Mitt Romney

Republican former presidential nominee Mitt Romney speaks at a campaign event for Senate candidate Scott Brown at Gilchrist Metal Fabricating in Hudson, N.H., earlier this month. (Brian Snyder/Reuters)

Dan Balz

By Dan Balz
October 19, 2014 at 12:01 AM

When Mitt Romney managed to get about 25 percent support in the early polls against his 2012 Republican rivals, everyone asked, “What’s wrong with Mitt?” He was, after all, the presumed front-runner. Today, with a new Washington Post-ABC News poll showing something similar about 2016, the question could be, “What’s wrong with all the others?”

The survey tested Romney against the prospective field of 2016 GOP presidential candidates. Ann Romney told Maeve Reston of the Los Angeles Times last week that she and the Romneys’ sons are “done, done, done” with presidential politics after two failed campaigns. But for now, the former Massachusetts governor and 2012 nominee is at the top of the heap in the eyes of rank-and-file Republicans.

The Post-ABC poll found that 21 percent of Republicans or Republican-leaning independents say they favor the Romney as their 2016 nominee. That was almost double the 11 percent who named the person in second place, former Florida governor Jeb Bush.

Romney benefits as much or more from the fact that no one among the likely candidates has yet filled the vacuum he left behind. That he enjoys top billing among prospective 2016 GOP candidates says something about Romney but much more about the others in the unsettled field.

Romney enjoys a warm glow today in part because of what’s happened to President Obama since 2012. Remembered are attributes or statements that look better in retrospect than they did at the time. Forgotten or dismissed are some of the mistakes Romney made in that campaign, from “self-deportation” to “47 percent.”

Question marks

With the assumption that Romney would not run again, the 2016 race always was going to look different than past Republican nominating contests. For the first time in a long time, there is neither an heir apparent (George H.W. Bush in 1988, Bob Dole in 1996, John McCain in 2008, Romney in 2012) nor a dominant first-time candidate (George W. Bush in 2000).

Republicans assumed their 2016 field collectively would be far stronger than the group who competed in 2012, which is now regarded as one of the weakest in modern times. That could still turn out to be the case, but so far no one has begun to break from the pack.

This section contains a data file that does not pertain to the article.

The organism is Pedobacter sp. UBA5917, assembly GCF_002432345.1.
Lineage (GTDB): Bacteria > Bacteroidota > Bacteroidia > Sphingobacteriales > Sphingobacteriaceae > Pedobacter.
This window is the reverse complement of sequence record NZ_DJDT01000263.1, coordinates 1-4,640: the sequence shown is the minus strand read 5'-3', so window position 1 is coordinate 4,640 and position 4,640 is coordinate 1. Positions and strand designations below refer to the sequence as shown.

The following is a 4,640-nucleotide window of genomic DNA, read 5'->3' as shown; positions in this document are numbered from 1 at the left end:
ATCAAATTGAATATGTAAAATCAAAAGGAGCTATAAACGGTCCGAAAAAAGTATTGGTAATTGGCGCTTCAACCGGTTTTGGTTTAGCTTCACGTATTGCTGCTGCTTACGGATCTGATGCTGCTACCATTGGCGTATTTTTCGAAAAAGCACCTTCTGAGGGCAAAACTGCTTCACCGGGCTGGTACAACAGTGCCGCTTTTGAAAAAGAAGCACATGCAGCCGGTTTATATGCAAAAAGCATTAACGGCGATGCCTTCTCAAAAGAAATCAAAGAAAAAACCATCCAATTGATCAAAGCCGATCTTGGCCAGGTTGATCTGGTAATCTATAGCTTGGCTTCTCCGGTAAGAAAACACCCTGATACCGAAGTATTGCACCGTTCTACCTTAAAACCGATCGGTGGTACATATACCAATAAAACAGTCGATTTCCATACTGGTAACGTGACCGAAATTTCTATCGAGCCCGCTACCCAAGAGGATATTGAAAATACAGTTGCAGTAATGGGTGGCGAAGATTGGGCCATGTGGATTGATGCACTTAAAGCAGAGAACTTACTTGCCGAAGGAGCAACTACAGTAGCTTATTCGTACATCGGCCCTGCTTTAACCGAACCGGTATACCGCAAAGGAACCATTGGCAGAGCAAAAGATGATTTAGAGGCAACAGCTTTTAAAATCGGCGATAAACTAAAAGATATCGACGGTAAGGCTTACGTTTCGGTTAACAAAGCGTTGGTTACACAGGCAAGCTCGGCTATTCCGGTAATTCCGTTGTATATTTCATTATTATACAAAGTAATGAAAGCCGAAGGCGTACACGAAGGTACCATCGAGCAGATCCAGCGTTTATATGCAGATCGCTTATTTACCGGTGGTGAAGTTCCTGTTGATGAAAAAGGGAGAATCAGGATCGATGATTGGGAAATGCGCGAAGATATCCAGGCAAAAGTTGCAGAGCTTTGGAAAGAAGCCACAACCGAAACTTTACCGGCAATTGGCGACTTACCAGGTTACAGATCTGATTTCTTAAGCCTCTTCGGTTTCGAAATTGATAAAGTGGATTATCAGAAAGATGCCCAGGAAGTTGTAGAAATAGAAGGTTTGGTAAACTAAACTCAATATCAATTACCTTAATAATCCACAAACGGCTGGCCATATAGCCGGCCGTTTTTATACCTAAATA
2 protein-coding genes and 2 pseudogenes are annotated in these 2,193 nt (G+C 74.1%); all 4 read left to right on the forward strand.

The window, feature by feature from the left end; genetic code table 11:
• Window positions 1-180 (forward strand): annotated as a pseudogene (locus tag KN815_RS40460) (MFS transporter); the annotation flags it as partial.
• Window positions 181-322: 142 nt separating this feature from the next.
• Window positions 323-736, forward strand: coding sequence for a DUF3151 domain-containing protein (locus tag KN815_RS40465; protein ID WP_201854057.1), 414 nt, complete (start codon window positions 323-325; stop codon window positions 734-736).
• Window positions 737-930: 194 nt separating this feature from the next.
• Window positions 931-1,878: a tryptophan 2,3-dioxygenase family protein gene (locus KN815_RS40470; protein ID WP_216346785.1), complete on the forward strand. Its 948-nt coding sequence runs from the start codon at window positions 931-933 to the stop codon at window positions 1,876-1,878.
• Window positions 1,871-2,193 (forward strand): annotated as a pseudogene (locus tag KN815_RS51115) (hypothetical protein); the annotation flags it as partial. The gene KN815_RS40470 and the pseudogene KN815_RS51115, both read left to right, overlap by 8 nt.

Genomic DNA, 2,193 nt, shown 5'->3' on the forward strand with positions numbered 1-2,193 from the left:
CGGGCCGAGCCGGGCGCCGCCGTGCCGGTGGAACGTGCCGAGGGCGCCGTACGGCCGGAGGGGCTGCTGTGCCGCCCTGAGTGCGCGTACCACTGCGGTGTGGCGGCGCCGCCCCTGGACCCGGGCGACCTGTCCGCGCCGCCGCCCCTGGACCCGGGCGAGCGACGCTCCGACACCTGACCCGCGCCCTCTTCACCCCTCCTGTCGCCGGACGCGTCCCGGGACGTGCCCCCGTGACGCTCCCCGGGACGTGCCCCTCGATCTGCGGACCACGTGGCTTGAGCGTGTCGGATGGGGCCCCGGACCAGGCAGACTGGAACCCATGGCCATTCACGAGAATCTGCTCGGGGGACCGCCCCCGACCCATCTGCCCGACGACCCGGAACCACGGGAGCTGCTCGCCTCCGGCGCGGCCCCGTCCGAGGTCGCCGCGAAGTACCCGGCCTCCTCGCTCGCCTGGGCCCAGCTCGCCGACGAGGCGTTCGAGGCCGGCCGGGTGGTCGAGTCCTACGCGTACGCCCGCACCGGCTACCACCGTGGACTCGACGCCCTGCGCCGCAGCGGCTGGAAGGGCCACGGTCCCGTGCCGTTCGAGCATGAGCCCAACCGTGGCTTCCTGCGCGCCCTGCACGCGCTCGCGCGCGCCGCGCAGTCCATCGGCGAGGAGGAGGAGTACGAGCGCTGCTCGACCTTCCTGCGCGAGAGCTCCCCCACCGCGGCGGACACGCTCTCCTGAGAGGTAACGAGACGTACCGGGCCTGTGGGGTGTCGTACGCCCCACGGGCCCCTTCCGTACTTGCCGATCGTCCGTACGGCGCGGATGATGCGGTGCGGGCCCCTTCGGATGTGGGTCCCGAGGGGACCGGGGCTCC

The Post-ABC poll highlights this. Taking Mitt and Ann Romney at their word that a third campaign is not in their future, this race is as wide open as it could be, at least in terms of early popular support.

Absent Romney, Jeb Bush leads with a mere 15 percent, Sen. Rand Paul (Ky.) is second at 12 percent, and former Arkansas governor Mike Huckabee is third at 11 percent — all within the five-point error margin.

After that, in descending order, are the single-digit candidates, all bunched between 8 and 6 percent: Rep. Paul Ryan (Wis.), Sen. Marco Rubio (Fla.), New Jersey Gov. Chris Christie, Ben Carson and Texas Gov. Rick Perry. Coming in below 5 percent are Sen. Ted Cruz (Tex.), former senator Rick Santorum (Pa.), Louisiana Gov. Bobby Jindal, Ohio Gov. John Kasich and, at 1 percent, Wisconsin Gov. Scott Walker.

Bush’s support is fairly even through various demographic and economic groups. Huckabee is stronger among women than men, while Rand Paul is the opposite. Paul Ryan does better with Republicans who have college degrees or incomes over $50,000 than he does with those without degrees and making less.

On perhaps the most important divide within the GOP, Bush does significantly better among Republicans who say they do not support the tea party, as befits his establishment pedigree. Huckabee and Paul do better with the much larger group of Republicans who say they back the tea party movement.

Any analysis of 2016 polls comes with the obvious caution: Given the number of candidates and the absence of a clear front-runner, these early measures are far from predictive. Beyond that, they can’t measure the fundraising wherewithal or the political staying power each candidate could bring to a campaign. Because they are national surveys, they don’t take into account strengths or weaknesses in the early states that winnow the field. Most significantly, they don’t measure the quality of campaigning skills.

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